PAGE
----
Common Behaviors of Youth on Social Networks
    See what my friends are up to: 86%
    Sent a message to someone: 79%
    Posted/updated my profile: 70%
    Looked at profiles of people I didn’t know: 65%
    Sources: North American Technographics Retail And Marketing Online Youth Survey, Q4 2007, Forrester Research

    This youth data supports that social network behavior is in fact, ‘social’ and these respondents are not seeking to find out about product information, nor learn about the latest products at a media site, product review, or a search engine like Google.

    [Brands will only succeed with ‘Engagement Advertising’ if they lean on user behaviors like communication, self-expression, and social exploration –traditional internet advertising need not apply]

    Knowing that the use case between social networks and product-focused sites is key for marketers to deploy successful marketing. For success, marketers and advertisers need to focus in on the key social behaviors, and integrate the marketing activities within the community.

    Demystifying Facebook’s Marketing Tool Chest
    Facebook’s marketing toolset is confusing, and many brands frequently ask me what is the current set, and how do they use it, here’s the current toolset as of today. Remember that when it comes to groups and brand engagement, the most powerful activity is for employees to actually participate in the community with their customers –not stand by the idle wayside. With that said, here are some of the other tools available to marketers to engage the Facebook community.

    Engagement Ads: (new, and detailed above) allow community members to interact with the ads in the profile and newsfeeds –without leaving the Facebook site, increasing interaction, social spread, and brand engagement. Currently unproven, brands may not be ready for these types of new ads, until they change how they measure success.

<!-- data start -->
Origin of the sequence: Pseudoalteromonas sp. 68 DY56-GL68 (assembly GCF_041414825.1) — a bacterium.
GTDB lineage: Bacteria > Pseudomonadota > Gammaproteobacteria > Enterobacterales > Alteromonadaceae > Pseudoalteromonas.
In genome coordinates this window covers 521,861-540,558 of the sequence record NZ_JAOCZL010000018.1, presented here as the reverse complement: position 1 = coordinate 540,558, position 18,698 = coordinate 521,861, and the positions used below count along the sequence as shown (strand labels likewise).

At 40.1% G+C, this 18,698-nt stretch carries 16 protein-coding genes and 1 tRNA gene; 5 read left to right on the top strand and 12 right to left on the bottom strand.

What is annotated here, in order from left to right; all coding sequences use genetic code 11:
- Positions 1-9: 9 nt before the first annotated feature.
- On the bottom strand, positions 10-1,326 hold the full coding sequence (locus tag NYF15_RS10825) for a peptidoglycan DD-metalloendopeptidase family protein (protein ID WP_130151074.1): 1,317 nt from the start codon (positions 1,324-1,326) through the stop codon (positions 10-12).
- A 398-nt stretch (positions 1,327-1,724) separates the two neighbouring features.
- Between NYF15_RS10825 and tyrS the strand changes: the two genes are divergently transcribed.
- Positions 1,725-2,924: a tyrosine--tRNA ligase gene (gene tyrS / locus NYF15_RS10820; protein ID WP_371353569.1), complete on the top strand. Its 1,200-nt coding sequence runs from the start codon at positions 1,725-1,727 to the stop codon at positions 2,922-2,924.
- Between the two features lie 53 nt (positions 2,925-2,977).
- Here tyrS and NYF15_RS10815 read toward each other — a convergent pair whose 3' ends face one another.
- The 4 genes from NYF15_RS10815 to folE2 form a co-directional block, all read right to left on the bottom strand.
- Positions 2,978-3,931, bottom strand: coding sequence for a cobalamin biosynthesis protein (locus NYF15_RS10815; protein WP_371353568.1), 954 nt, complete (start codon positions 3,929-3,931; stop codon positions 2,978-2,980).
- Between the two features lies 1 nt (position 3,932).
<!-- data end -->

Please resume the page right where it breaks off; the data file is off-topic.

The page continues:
Standard Advertisements: These Text and image ads can appear on homepage or profile pages, neatly integrate with the new redesign.

    Social ads: Are helpful for brands to increase the velocity or acceleration by marketers, allowing them to buy ads that echo the behaviors “what did my friends do” of opt-in users. These primarily appear on the newsfeed, which will encourage spread to an individuals network. Some brands have been under fire from users who felt this was invasive.

    Traditional IAB graphic ads: Advertising laden brands may still purchase the standard IAB skyscraper and banner ads from Microsoft both an investor and partner. With low CTRs, some brands have better places to spend their money for return on investment.

    Facebook pages: Launched last year, brands can (at no charge) create their own pages, embed applications, encourage discussions, and start to garner “Fans” of it’s products. Most brands are incorrectly using these, based upon the findings from my recent report on the best and worst of social network marketing for 2008 -Forrester Research.